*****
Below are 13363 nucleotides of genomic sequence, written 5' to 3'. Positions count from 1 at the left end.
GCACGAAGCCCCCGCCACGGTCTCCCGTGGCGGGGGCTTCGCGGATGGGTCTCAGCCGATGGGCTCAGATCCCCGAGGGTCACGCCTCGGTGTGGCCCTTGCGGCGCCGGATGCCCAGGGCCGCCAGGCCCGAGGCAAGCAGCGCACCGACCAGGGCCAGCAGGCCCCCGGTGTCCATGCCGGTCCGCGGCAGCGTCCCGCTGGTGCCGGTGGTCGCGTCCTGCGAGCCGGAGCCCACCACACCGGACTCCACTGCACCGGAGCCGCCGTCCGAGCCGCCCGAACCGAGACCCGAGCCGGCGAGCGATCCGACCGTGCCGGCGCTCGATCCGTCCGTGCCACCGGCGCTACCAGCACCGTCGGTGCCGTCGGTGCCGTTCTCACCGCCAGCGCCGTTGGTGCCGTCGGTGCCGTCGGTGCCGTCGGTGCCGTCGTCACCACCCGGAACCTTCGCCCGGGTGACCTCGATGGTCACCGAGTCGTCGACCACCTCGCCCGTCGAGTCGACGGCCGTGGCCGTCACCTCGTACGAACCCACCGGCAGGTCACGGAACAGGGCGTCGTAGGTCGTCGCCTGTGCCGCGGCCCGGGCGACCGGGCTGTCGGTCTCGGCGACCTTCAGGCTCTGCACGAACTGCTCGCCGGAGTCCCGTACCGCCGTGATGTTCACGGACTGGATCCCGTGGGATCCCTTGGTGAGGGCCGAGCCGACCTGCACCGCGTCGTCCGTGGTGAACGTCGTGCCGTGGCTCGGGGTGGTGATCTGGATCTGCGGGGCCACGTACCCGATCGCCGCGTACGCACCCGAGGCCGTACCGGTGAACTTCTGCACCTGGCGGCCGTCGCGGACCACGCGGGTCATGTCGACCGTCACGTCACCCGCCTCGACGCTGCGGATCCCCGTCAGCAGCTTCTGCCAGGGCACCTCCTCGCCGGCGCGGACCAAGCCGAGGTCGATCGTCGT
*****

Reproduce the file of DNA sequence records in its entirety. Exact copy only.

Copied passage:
Below are 13363 nucleotides of genomic sequence, written 5' to 3'. Positions count from 1 at the left end.
GCACGAAGCCCCCGCCACGGTCTCCCGTGGCGGGGGCTTCGCGGATGGGTCTCAGCCGATGGGCTCAGATCCCCGAGGGTCACGCCTCGGTGTGGCCCTTGCGGCGCCGGATGCCCAGGGCCGCCAGGCCCGAGGCAAGCAGCGCACCGACCAGGGCCAGCAGGCCCCCGGTGTCCATGCCGGTCCGCGGCAGCGTCCCGCTGGTGCCGGTGGTCGCGTCCTGCGAGCCGGAGCCCACCACACCGGACTCCACTGCACCGGAGCCGCCGTCCGAGCCGCCCGAACCGAGACCCGAGCCGGCGAGCGATCCGACCGTGCCGGCGCTCGATCCGTCCGTGCCACCGGCGCTACCAGCACCGTCGGTGCCGTCGGTGCCGTTCTCACCGCCAGCGCCGTTGGTGCCGTCGGTGCCGTCGGTGCCGTCGGTGCCGTCGTCACCACCCGGAACCTTCGCCCGGGTGACCTCGATGGTCACCGAGTCGTCGACCACCTCGCCCGTCGAGTCGACGGCCGTGGCCGTCACCTCGTACGAACCCACCGGCAGGTCACGGAACAGGGCGTCGTAGGTCGTCGCCTGTGCCGCGGCCCGGGCGACCGGGCTGTCGGTCTCGGCGACCTTCAGGCTCTGCACGAACTGCTCGCCGGAGTCCCGTACCGCCGTGATGTTCACGGACTGGATCCCGTGGGATCCCTTGGTGAGGGCCGAGCCGACCTGCACCGCGTCGTCCGTGGTGAACGTCGTGCCGTGGCTCGGGGTGGTGATCTGGATCTGCGGGGCCACGTACCCGATCGCCGCGTACGCACCCGAGGCCGTACCGGTGAACTTCTGCACCTGGCGGCCGTCGCGGACCACGCGGGTCATGTCGACCGTCACGTCACCCGCCTCGACGCTGCGGATCCCCGTCAGCAGCTTCTGCCAGGGCACCTCCTCGCCGGCGCGGACCAAGCCGAGGTCGATCGTCGT